By Patti Weaver

 

    (Stillwater, Okla.) — A Drumright man was acquitted Monday of first-degree manslaughter in the accidental death of Cushing body shop owner Curtis Sams, who was killed by a truck veering off Main Street in Cushing into his parking lot where he was operating a leaf blower in front of his business at 8:23 am on Sept. 28, 2020.
    In ruling that the prosecution had failed to prove 39-year-old Christopher Clint Collier was criminally responsible for the fatal crash, District Judge Phillip Corley said, “There is no doubt this is a tragedy — a good man lost his life through no fault of his own.”
    After the judge found the truck driver not guilty at the close of a trial in which both sides had waived having a jury, the family of Curtis Sams quickly walked out of the courtroom.
    Collier hugged his lawyer, Royce Hobbs, who had argued to the judge, “Mr. Collier had an incident 10 days before,” in which he fell asleep at the wheel. “He sought medical treatment. The doctor gave him a prescription without any restrictions on his driving.
    “This is a tragedy, not a criminal act. He followed doctor’s orders. A tragedy is not a crime.”
    In his closing argument, prosecutor Jose Villareal told the judge, “Mr. Sams’ death did occur at the hand of the defendant. He crossed the yellow line, two other lanes and jumped a curb,” before his truck fatally struck the victim.
    “Mr. Collier is a professional driver. He did have the element of culpable negligence,” emphasizing that an incident occurred a week before, when he fell asleep at the wheel.
    “He knew he should not have been on the road at the time. There was nothing presented to this court that this was a medical episode. The defendant did go left of center.
    “The defendant had a previous occurrence of this happening before — a guard rail incident a week before on a highway.
    “The defendant testified he didn’t drive for a period of time after that incident. He (later) continued to drive because the defendant had no personal responsibility,” at the time of the fatal crash, the prosecutor argued.
    At the trial Monday, Dr. Randy Grellner, a family physician in Cushing, testified that a week before the fatal crash, Collier said at an appointment that he was having fatigue and “falling asleep at the wheel.” The physician said that on Sept. 21, 2020, he prescribed a stimulant to keep Collier awake.
    Under questioning from the defense lawyer, Dr. Grellner testified that he saw no reason why Collier was unsafe to drive. Asked if Collier had a medical episode at the time of the fatal crash, Dr. Grellner testified that he did not know, but “it almost had to be.”
    Dr. Craig Stevens, a professor of pharmacology at the medical school of Oklahoma State University in Tulsa, testified that the stimulant prescribed for Collier a week before the crash was used for patients such as Collier, who has sleep apnea.
    Under cross-examination from prosecutor Debra Vincent regarding Collier’s taking the prescription drug Ambien, Dr. Stevens testified it is the “number one sleep medication in the world,” and emphasized that “the FDA doesn’t say ‘don’t drive’ on any of these medications. “Billions of people are on the roads with these medications,” he added.
    On the first day of the trial on Nov. 28, former Cushing Police Officer Kurt McKean, who now is a deputy with the Canadian County Sheriff’s Office, testified that when he was called to the fatal crash scene, Collier was very emotional and began to cry. He said that Collier told him he had not been drinking and couldn’t complete a field sobriety test.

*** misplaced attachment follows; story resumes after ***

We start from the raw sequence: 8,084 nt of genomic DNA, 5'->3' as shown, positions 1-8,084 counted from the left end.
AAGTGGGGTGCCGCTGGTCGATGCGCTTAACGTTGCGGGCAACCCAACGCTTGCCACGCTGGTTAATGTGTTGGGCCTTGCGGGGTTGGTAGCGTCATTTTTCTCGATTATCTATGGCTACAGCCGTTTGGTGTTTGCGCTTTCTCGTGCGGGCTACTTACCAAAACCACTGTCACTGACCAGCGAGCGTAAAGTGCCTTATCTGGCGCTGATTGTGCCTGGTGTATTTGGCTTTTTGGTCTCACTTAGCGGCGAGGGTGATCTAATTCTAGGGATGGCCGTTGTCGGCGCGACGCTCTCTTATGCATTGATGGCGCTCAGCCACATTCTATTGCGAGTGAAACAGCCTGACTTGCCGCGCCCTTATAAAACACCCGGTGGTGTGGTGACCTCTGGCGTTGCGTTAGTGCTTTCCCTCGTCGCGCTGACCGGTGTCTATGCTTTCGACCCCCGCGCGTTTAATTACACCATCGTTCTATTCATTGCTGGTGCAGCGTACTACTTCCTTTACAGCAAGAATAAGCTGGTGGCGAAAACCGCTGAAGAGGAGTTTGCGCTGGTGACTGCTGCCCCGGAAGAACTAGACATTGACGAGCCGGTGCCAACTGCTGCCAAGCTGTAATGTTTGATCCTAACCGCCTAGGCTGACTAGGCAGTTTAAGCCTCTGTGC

Cushing Police Sgt. Jack Ford testified that when he arrived at the crash scene, “Mr. Collier was telling me ‘I tried to stop the truck.’ He said he hadn’t drunk anything that day.” Collier repeatedly told him “I don’t know what happened. He said he must have pushed the gas instead of the brake,” before the fatal crash.
    At a preliminary hearing, Cushing Police Detective Jerrod Livergood had testified that Collier had four prescription medications in his blood — the short-acting tranquilizer Xanax, a sedative used as a sleep aid called Ambien, the muscle relaxer Flexeril, and the anti-depressant Prozac.
    Before the judge issued his ruling acquitting Collier of any criminal liability in the fatal crash, he listened to victim impact statements from his wife and daughters.
    Sams’ widow said, “This crime has taken my best friend away. I don’t have my husband of 34 years. I was 16 years old, and he was 19 years old when we got married. Now I am alone. I don’t work so it took my income. He was a great businessman. He always went out of his way for his customers at his auto body shop.
    “At one time before he owned his own business, he worked three jobs so I could stay home with our daughters. He was a very giving person of his time and money. We have been getting help from our church. I don’t know how I am going to look for a job. I have a hard time watching my granddaughter because I am so sad all the time. I miss him so much.
    “He was a strong man. He lost his mom to cancer when he was 12 years old. He loved God. He was a selfless person. So many people came to his funeral. Every day has been very hard because Curtis is not here. I have had to sell his stuff to pay auto body shop bills. I had to sell his shop and all his possessions That was very hard for our family and I.
    “When we woke up on Sept. 28, 2020, it was normal. By 8:23 am it was a nightmare I can’t wake up from.”